Wednesday, February 18, 2015


Imagine you're driving home and spot someone speeding. You blow your horn thinking it will slow them down. Instead they stop and confront you with some not-so-nice language.  You speed away, go home, recruit a family member, who grabs a gun, and go back out on the streets prowling for the not-so-nice wayward driver.

At this point it might be wise to ask; are you sure this is a good idea? Why not just call the police?  And, why the gun to search for someone who at the very worse, attacked you with words?

This begs the question; was this a case of self defense or vigilantism? Is it an act of heroism to arm yourself and hunt down someone who made you angry?  Is it really worth the price of losing a life?

Who's the villain? Or as the NRA likes to put it; the "good guy" and the "bad guy."

From where I sit there are no heroes or villains here; just victims of a society that is obsessed with guns and are exploited by those who profit from promoting, marketing, and selling guns.

'My son is a HERO not a vigilante': Family of mom who was shot dead in road rage attack insist they were RIGHT to go hunting for suspect who ended up killing her
In a change from earlier accounts, police say Las Vegas mom Tammy Meyers fetched her armed son to help her search for an angry motorist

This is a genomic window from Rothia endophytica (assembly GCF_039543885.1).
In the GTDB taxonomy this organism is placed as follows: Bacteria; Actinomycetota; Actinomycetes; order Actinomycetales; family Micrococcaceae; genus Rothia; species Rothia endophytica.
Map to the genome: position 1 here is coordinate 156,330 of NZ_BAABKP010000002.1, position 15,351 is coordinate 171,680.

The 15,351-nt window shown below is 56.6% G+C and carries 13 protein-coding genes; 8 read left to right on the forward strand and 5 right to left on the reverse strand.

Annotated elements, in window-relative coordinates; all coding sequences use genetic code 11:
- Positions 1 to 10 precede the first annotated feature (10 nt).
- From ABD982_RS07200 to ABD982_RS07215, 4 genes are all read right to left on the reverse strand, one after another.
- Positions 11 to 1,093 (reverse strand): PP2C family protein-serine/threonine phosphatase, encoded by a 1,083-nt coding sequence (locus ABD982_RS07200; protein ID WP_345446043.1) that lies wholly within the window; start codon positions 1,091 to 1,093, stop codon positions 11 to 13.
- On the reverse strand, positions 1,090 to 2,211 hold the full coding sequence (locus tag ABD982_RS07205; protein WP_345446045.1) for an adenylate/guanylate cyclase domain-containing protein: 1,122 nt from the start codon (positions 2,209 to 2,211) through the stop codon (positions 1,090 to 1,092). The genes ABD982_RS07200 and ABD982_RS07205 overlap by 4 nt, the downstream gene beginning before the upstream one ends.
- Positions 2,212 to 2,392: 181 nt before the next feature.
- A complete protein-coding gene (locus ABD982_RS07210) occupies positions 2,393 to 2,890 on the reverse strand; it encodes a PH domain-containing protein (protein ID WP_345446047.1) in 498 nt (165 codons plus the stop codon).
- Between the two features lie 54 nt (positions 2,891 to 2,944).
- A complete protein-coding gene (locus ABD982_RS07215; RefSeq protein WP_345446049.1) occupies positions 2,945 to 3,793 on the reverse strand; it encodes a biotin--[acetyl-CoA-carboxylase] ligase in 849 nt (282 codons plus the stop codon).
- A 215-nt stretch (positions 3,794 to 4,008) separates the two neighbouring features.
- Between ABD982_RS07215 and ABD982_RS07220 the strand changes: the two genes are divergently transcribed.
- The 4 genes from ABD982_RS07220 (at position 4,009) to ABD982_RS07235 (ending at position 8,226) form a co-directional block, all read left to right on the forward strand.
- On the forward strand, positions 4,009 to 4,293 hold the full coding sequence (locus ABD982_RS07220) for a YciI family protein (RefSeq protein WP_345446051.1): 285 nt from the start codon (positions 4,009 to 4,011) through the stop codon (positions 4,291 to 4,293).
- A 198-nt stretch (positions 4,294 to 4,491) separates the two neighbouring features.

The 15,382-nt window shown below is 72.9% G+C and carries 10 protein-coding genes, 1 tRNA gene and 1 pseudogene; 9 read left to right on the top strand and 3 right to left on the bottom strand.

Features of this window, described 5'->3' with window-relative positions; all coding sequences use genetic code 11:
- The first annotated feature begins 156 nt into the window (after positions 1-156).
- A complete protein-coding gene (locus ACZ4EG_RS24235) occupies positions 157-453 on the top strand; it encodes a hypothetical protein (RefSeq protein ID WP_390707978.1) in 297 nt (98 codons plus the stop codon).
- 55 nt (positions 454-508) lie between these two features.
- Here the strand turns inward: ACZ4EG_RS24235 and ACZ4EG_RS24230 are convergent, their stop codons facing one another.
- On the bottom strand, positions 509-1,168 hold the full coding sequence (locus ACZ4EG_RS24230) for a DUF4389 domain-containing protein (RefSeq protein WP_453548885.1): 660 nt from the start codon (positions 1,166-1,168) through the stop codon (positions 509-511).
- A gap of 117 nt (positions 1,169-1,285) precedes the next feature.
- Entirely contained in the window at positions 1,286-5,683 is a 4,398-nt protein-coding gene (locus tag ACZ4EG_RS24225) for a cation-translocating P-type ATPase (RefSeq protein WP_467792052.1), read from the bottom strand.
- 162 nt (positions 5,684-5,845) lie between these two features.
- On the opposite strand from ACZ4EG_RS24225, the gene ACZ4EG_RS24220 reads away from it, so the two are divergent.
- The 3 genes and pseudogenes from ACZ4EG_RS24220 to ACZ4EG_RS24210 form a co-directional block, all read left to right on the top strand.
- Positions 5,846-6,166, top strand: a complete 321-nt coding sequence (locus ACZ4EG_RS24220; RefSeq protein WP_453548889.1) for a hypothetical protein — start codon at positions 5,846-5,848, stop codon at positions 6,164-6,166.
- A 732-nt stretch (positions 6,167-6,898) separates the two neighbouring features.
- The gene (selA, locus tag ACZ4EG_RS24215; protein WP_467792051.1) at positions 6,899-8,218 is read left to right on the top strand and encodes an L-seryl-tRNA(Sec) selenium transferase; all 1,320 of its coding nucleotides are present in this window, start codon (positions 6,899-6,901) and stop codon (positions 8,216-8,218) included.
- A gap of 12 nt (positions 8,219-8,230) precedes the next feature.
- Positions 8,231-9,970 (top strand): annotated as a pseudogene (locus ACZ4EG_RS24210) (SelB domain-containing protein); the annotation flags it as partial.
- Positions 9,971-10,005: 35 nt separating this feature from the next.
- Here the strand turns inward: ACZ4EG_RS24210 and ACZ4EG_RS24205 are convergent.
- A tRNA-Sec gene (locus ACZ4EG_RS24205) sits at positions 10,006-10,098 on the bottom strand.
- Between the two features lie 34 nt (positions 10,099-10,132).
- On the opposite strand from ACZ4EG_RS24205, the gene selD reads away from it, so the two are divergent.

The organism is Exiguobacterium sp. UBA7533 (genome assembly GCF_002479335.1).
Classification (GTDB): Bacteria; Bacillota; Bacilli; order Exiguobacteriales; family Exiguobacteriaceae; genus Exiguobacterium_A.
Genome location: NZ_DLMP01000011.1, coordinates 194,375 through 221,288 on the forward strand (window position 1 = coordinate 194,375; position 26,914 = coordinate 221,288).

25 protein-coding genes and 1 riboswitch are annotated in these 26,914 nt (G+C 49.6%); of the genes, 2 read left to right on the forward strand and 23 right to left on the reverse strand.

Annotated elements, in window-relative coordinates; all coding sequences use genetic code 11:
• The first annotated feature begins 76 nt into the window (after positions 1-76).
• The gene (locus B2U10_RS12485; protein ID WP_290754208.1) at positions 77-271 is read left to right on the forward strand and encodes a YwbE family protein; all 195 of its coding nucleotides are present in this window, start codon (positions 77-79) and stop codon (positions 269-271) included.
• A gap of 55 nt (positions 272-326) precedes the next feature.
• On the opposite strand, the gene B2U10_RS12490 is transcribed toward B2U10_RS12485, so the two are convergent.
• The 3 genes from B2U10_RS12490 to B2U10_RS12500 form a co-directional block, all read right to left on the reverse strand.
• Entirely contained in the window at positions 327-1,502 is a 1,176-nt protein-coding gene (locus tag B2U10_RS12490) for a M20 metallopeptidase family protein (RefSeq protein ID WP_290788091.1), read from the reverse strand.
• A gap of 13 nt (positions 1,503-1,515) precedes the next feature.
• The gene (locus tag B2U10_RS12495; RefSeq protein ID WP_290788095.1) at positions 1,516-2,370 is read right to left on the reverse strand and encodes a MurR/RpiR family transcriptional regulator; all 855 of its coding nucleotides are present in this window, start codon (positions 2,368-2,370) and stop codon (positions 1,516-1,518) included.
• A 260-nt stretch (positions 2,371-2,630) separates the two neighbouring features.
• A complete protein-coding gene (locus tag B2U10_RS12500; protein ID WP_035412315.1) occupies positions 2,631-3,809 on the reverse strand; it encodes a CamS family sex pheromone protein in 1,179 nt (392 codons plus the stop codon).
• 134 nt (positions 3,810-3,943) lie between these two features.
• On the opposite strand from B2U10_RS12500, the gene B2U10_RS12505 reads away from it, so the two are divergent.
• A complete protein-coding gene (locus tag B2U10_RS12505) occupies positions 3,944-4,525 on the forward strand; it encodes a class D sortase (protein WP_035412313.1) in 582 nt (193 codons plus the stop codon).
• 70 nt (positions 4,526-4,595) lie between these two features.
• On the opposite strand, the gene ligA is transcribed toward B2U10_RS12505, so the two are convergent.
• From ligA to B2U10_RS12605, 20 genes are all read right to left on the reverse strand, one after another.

Grieving husband Robert Meyers defended his son Tuesday during a vigil held for his wife
Initial reports indicated Tammy Meyers was shot dead by a man who followed her home from her daughter's driving lesson
Police now say she was shot following an interaction that occurred after she and her son Brandon Meyers went searching for the motorist

In a change from earlier accounts, police Lt. Ray Steiber said 44-year-old Tammy Meyers had her teenage daughter run in the house to fetch her armed son, who then went with her as she drove to find the driver who had earlier stopped his car in front of hers, got out and approached her with angry words.

His son, Brandon Meyers, also defended himself at his mother's vigil, reports NBCLA.

'I did what I had to do to protect my family. Everyone can think what they have to think; I did it for a reason. And I'd do it for anyone I love,' Brandon Meyers said.

When asked to characterize Tammy Meyers' five-to-10 minute drive through the neighborhood, Lieutenant Steibner said Tuesday that police in the investigation 'would never say that anybody went looking for trouble,'